Last Friday, following the exchanges at First Minister’s Question Time, the Scottish Government released some of the elusive information at 6:40pm. This was 15 months after the expenses were incurred and three months after the specific FoI request was lodged by the Daily Telegraph. There is only one reason for releasing information at such a time and that is to minimise the reporting of it.

Even now, the breakdown of costs is deliberately vague and the hotel details are completely missing.

For good measure, the total has been “revised down” by £3,000, which, after 15 months, suggests that this amount has been repaid following a long and reluctant interval. The sum of £37,500 is attributed to “travel” which, when added to the VisitScotland figures, suggests that it cost over £90,000 in fares alone to fly the whole circus to Chicago. If true, that really is excessive.

The Freedom of Information Commissioner, Rosemary Agnew, has repeatedly made her displeasure known about the Scottish Government’s treatment of FoI requests. These have covered everything from the infamous attempt to conceal the absence of legal advice on European Union membership right down to the cost of furnishing Mr Salmond with tartan trews in China – a tit-bit that took seven months to elicit through the FoI process.

Invariably, the reason for refusing information is to avoid political inconvenience. Apart from the EU fiasco, one of the best examples was the government’s protracted effort to keep secret the advice of its own Fiscal Commission, which had advised that an oil fund could only have been paid from “reduced public spending, increased taxation or increased public sector borrowing”.

It is not difficult to see why the Nationalists would want to keep this kind of advice secret, but defying the letter and spirt of Freedom of Information legislation in order to do so should not be an option at their disposal. Their objective now will be to kick everything they don’t want to come out into touch until after the referendum – and the Information Commissioner has a duty to stop that happening.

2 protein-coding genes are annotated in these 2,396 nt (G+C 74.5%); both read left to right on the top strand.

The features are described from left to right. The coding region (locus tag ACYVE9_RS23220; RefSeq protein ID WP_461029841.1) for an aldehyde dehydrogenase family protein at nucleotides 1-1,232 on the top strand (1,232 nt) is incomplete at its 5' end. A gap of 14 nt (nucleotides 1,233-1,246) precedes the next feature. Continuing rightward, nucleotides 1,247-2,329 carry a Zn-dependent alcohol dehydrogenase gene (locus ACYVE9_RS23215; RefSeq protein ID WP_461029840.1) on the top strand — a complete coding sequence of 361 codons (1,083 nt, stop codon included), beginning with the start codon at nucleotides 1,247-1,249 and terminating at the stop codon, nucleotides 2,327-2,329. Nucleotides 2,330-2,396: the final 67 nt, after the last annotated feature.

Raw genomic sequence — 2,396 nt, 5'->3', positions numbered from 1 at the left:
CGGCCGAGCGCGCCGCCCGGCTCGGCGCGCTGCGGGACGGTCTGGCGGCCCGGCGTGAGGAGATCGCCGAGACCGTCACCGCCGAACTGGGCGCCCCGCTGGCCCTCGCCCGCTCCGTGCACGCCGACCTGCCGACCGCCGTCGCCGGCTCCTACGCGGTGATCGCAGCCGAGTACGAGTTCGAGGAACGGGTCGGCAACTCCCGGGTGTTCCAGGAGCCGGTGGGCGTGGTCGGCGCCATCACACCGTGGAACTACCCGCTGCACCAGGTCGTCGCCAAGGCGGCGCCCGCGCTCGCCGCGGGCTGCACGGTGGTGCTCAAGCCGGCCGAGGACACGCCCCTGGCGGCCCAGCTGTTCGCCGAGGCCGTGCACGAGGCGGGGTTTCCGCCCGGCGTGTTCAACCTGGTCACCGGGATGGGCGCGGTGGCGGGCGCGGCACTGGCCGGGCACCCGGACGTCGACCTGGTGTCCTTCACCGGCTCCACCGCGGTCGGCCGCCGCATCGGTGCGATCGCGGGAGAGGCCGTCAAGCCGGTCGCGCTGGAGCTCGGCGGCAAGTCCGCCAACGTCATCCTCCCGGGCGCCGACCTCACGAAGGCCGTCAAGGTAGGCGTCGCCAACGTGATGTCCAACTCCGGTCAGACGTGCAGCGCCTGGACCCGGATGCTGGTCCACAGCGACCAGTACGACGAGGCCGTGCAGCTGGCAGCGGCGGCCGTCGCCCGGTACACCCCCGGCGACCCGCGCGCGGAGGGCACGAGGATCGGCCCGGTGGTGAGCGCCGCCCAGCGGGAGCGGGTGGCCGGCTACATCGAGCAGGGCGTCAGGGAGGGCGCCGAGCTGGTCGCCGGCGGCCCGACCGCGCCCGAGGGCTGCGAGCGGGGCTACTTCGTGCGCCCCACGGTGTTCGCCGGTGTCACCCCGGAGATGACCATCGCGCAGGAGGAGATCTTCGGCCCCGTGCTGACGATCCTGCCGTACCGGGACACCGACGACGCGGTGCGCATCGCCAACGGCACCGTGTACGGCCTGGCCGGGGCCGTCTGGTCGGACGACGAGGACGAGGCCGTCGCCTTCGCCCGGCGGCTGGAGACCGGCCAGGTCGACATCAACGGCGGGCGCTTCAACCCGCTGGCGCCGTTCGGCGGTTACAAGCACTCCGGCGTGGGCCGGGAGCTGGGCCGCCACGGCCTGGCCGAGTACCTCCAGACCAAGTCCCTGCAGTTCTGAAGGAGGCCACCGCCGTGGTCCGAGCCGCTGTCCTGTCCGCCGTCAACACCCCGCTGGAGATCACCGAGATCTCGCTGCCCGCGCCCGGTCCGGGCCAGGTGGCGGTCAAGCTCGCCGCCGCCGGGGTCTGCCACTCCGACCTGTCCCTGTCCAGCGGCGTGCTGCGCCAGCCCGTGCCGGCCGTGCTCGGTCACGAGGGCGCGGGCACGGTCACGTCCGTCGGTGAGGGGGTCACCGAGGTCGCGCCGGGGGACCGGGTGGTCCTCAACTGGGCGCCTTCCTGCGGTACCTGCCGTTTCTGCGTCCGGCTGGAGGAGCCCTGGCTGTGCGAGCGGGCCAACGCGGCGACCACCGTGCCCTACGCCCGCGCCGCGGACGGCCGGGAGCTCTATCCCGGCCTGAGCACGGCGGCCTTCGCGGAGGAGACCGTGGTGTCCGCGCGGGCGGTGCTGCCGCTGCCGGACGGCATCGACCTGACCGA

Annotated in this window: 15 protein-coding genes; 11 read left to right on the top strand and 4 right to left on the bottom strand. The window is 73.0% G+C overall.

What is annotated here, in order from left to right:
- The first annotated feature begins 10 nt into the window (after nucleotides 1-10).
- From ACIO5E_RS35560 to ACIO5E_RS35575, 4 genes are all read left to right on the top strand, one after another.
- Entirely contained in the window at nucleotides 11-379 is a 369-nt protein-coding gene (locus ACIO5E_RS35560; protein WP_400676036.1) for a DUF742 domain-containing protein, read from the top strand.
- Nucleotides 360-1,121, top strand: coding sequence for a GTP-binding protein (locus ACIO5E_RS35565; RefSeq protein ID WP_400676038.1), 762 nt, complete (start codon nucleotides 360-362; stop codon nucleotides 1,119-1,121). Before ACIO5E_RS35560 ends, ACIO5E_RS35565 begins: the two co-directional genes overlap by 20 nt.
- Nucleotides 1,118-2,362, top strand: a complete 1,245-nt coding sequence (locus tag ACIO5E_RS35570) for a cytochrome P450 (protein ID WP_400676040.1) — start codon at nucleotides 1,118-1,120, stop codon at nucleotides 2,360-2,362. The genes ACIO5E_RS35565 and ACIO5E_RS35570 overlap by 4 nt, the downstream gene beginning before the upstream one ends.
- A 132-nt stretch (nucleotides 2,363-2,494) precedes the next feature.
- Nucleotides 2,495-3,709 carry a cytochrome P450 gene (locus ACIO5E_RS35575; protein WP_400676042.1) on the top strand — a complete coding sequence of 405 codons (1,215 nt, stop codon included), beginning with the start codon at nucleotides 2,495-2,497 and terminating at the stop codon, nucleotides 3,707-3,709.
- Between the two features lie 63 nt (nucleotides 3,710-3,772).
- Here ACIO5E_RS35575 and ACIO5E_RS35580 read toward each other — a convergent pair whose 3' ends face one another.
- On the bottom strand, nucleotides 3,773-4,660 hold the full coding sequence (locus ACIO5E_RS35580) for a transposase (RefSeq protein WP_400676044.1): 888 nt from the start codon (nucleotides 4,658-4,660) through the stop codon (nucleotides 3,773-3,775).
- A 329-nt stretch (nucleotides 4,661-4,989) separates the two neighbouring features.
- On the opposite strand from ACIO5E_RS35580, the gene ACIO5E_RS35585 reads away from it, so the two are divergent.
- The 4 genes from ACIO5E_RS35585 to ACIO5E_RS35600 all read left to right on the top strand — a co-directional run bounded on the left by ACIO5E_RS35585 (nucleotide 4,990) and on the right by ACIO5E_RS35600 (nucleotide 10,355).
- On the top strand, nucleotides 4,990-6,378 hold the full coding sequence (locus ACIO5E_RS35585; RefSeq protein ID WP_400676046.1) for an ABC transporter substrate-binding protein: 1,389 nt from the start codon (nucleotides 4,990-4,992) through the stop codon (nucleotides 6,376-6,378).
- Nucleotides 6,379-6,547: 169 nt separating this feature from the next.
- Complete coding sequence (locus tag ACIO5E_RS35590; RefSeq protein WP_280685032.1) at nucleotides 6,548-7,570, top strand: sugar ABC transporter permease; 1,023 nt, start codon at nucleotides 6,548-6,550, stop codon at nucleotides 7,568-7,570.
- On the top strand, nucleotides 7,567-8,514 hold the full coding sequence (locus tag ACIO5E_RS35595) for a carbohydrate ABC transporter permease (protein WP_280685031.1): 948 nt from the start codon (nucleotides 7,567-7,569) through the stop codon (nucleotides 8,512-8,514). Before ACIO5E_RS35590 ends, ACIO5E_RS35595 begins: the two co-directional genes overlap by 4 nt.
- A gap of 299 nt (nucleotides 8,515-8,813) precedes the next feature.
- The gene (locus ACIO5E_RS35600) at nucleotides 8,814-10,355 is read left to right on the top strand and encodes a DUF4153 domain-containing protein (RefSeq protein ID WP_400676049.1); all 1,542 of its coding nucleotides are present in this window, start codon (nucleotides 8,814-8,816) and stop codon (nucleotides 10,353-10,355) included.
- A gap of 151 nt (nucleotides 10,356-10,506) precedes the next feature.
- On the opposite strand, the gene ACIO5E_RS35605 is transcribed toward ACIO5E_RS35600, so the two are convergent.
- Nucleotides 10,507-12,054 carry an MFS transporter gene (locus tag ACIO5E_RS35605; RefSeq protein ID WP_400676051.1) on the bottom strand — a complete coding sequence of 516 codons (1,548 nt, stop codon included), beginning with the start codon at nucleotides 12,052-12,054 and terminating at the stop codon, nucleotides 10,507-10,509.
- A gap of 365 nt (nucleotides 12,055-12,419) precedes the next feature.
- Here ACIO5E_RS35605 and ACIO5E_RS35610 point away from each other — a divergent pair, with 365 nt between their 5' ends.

The Chicago trip would be a good place to start cracking the whip. Nobody who knows the civil service believes for one moment that the information about how the money was spent is not available, down to the last dime – unless, of course, that information has been disposed of in the interim, which would be a offence after an FoI request has been lodged. So, let’s have a forensic review of how that money can be accounted for – and if it can’t, the law should take its course.

The information should have been provided when it was first asked for. There may well be no whiff of scandal in how the money was spent in this or other outstanding instances. But there is undoubtedly a scandal in the habitual efforts of the Scottish Government to conceal from taxpayers the information to which the law entitles them and which clearly involves matter of legitimate public interest.

This is no “ridiculous frippery” and if Salmond really thinks it is, he and his entourage need a sharp reminder that if they can’t defend it, they shouldn’t spend it. That is a rule of political integrity and transparency, which applies to £54,000 as much as to £54 million.